A senior Indian Navy official stated “We have the Indian Ocean covered...From GULFDEP to MALDEP, we can see every Chinese vessel, most certainly,” and in April 2018 Indian Navy tweeted “50 ships on vigil 24X7 keep our Area of Responsibility (AOR) safe. @indiannavy and Anytime, Anywhere Everytime @nsitharaman.” This was in response to the sighting of the PLA Navy’s 29th Anti-Piracy Escort Force entering the Indian Ocean Region through the Lombok Straits.

The above is laudable and merits accolades; however, the Indian Navy must prepare for a transformed PLA Navy which has now integrated a variety of disruptive technologies for maritime surveillance, naval combat and logistic support operations. It is investing in acquiring weapons such as the Electromagnetic Railgun (EMRG), Solid State Lasers (SSLs) and other systems and sensors. Artificial intelligence (AI) and machine learning (ML) enabled technologies such as autonomous air and underwater drones and miniaturized assault boats would soon be part of its force structure. At another level, it has graduated from platform-centric to network-centric and is now on its way to embracing autonomous warfare clearly suggesting its fascination for disruptive technologies that are at the core of the ongoing transformation.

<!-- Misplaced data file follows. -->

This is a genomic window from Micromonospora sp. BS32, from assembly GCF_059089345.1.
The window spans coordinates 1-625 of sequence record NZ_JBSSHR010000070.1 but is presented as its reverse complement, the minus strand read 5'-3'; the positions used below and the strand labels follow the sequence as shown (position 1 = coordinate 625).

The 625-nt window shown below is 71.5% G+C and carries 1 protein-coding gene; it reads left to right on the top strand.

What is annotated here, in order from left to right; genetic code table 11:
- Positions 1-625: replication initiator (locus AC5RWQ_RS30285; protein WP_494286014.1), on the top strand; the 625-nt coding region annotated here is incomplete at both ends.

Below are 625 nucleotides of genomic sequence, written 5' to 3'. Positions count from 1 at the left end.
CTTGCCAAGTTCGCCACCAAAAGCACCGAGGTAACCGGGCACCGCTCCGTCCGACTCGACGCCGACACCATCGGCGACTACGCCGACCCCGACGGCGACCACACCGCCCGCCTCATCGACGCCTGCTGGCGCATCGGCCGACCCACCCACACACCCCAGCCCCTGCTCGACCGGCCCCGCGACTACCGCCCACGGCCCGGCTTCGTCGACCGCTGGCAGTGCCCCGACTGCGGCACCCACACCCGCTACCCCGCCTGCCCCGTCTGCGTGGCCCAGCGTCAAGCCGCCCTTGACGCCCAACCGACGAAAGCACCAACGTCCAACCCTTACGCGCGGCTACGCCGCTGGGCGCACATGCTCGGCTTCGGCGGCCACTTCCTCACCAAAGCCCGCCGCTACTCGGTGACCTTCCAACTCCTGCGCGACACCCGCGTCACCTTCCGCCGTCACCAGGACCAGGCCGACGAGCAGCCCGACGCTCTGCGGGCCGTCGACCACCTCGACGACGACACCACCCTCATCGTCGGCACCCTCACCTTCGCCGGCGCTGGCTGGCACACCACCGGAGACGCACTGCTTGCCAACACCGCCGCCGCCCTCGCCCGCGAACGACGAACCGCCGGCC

Further, it is quite plausible that the PLA Navy may have begun to conduct exercises based on AI and ML and assimilated commonly used and commercially available communication devices such as smart phones, tablets and hybrid devices into its naval strategy.

In this context the PLA Navy offers different challenges, and mere reconnaissance, surveillance and detection of Chinese warships and submarines by the Indian Navy could be termed as ‘business as usual’. The Indian Navy needs a new strategy which is both transformative and tailored to respond to newer war fighting tools unleashed by fourth Industrial Revolution (4IR). At least three new capabilities of the PLA Navy are discussed below and merit the attention of the Indian naval planners.